## 21st Bay Area Discrete Math Day## Saturday, October 16, 2010## Titles and Abstracts |

Lawrence Livermore Lab / Arizona State University

I'll review some recent combinatorial and algorithmic results on origami. One
of these is a new construction for folding an n by n checkerboard from an
uncut square or rectangular sheet. The two sides of the sheet have different
colors and this is used to create a grid of squares alternating in color. The
construction is asymptotically the best known and, in particular, beats a
long-conjectured lower bound.
Results presented include joint work with Erik and Martin Demaine and Robert Lang. |

MSRI / San Francisco State University

Given full-dimensional polytopes P in R^p and Q in R^q, Ziegler defines the mapping polytope H(P,Q) to be the set of affine maps L from R^p to R^q such that L(P) is contained in Q. It is not difficult to give a complete facet description of H(P,Q), but little else is known. Unlike the facets, the number of vertices and other lower-dimensional faces depend on the geometry of P and Q, rather than only on their combinatorial types. In joint work with Mark Contois and Joseph Gubeladze, we investigate the case that P and Q are both polygons, which makes H(P,Q) a 6-polytope. If P and Q are generic, we show that all of the vertices of H(P,Q) that correspond to full-rank affine maps are simple. Combined with enumeration of the remaining vertices, this yields rough bounds on the f-vector. |

Stanford University

We survey one area of algorithmic game theory: the use of approximation measures to quantify the inefficiency of game-theoretic equilibria. Potential functions, which enable the application of optimization theory to the study of equilibria, have been a versatile and powerful tool in this area. We also discuss recent results on the "intrinsic robustness" of such approximation bounds. |

University of California, Berkeley

Exponential random graph models are used by statisticians to understand
local and global behaviour of large networks. This is applied to model for
example how people interact in societies. Recently Feinberg, Rinaldo and
Zhou introduced a class of polytopes to describe how statistical tools as
maximum likelihood estimation behaves in this context.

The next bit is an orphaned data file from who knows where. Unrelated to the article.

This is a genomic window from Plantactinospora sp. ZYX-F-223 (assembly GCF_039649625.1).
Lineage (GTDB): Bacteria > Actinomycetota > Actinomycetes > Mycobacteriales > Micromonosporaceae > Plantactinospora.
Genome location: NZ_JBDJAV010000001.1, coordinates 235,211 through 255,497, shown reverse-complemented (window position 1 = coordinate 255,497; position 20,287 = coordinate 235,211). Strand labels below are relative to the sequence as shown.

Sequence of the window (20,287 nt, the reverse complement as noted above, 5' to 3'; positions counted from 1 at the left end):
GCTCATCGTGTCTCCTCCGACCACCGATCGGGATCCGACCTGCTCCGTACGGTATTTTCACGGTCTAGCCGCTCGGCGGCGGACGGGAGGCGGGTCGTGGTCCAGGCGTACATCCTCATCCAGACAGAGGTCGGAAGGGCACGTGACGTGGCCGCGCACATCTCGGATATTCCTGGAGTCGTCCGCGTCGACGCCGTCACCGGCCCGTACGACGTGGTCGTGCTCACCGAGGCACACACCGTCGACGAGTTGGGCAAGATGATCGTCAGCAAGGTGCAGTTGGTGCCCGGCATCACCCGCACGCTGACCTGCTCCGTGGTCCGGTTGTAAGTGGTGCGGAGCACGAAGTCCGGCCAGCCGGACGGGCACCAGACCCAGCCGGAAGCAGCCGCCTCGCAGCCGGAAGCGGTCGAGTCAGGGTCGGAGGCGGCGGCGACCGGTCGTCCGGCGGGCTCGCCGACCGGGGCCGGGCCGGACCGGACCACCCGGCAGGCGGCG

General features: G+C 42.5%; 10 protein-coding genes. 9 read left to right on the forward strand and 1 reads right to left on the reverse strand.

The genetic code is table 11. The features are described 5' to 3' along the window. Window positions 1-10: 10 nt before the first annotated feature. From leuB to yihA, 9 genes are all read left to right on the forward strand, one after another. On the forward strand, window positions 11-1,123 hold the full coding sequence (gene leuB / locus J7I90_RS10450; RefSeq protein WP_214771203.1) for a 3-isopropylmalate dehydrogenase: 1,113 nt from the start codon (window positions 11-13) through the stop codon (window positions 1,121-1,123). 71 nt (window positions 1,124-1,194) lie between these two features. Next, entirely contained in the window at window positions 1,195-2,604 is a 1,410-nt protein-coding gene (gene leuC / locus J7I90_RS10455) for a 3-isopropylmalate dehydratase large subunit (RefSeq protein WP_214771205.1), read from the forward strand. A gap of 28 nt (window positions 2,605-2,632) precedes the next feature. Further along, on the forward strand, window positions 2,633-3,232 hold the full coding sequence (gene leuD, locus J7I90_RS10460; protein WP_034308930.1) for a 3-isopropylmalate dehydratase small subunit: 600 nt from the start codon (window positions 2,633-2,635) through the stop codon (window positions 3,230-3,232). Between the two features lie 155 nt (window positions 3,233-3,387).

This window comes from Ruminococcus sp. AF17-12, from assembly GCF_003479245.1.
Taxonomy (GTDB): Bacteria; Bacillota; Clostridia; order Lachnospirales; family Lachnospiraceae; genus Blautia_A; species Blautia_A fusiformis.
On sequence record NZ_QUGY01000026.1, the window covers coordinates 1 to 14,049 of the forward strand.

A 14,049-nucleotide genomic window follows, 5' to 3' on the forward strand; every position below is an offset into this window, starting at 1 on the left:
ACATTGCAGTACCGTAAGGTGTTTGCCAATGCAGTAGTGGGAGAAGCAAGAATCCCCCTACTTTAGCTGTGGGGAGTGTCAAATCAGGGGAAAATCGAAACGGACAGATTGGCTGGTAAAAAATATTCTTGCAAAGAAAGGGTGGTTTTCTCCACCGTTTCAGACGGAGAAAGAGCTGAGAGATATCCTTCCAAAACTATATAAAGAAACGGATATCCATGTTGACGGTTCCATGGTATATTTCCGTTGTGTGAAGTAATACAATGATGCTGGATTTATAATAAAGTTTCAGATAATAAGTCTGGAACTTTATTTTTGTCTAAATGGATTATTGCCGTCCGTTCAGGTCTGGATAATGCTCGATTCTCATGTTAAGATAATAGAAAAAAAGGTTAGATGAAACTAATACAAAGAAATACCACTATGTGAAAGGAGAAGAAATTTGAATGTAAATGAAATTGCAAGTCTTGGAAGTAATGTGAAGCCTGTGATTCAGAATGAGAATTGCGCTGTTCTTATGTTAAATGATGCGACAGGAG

The explicit description of some small low-dimensional examples of these polytopes correspond to classical graph enumeration problems initially studied by Bollobas, Erdos, Lovasz and coauthors. I will explain how these polytopes are constructed and report on work with Patrik Noren about their geometry. |

University of California, Berkeley

A cubical complex is a polyhedral complex in which all the cells are unit cubes. By giving each cube the Euclidean L^2 metric, we get a natural metric on the whole complex. These complexes arise in such areas as geometric group theory, reconfigurable systems, and phylogenetics. If a cubical complex is non-positively curved, then there is a unique shortest path between any two points in the complex. We present algorithms for finding this path. This is joint work with Federico Ardila and Seth Sullivant. |

San Francisco State University

Given a lattice polytope $P$ (the convex hull of finitely many integer points in ${\bf R}^d$), a famous theorem of E. Ehrhart asserts that the counting function $\# (tP \cap {\bf Z}^d)$ is a polynomial in the (positive integer) variable $t$. Ehrhart polynomials appear in a wealth of areas in mathematics and beyond, in part because polytopes can be described by a system of linear equalities and inequalities. In honor of the 10-year anniversary of the BADMath Day, we will exhibit various advances in Ehrhart theory of the last decade, many of which involve BADMathematicians. Along the way we will mention several open problems centered around Ehrhart polynomials. |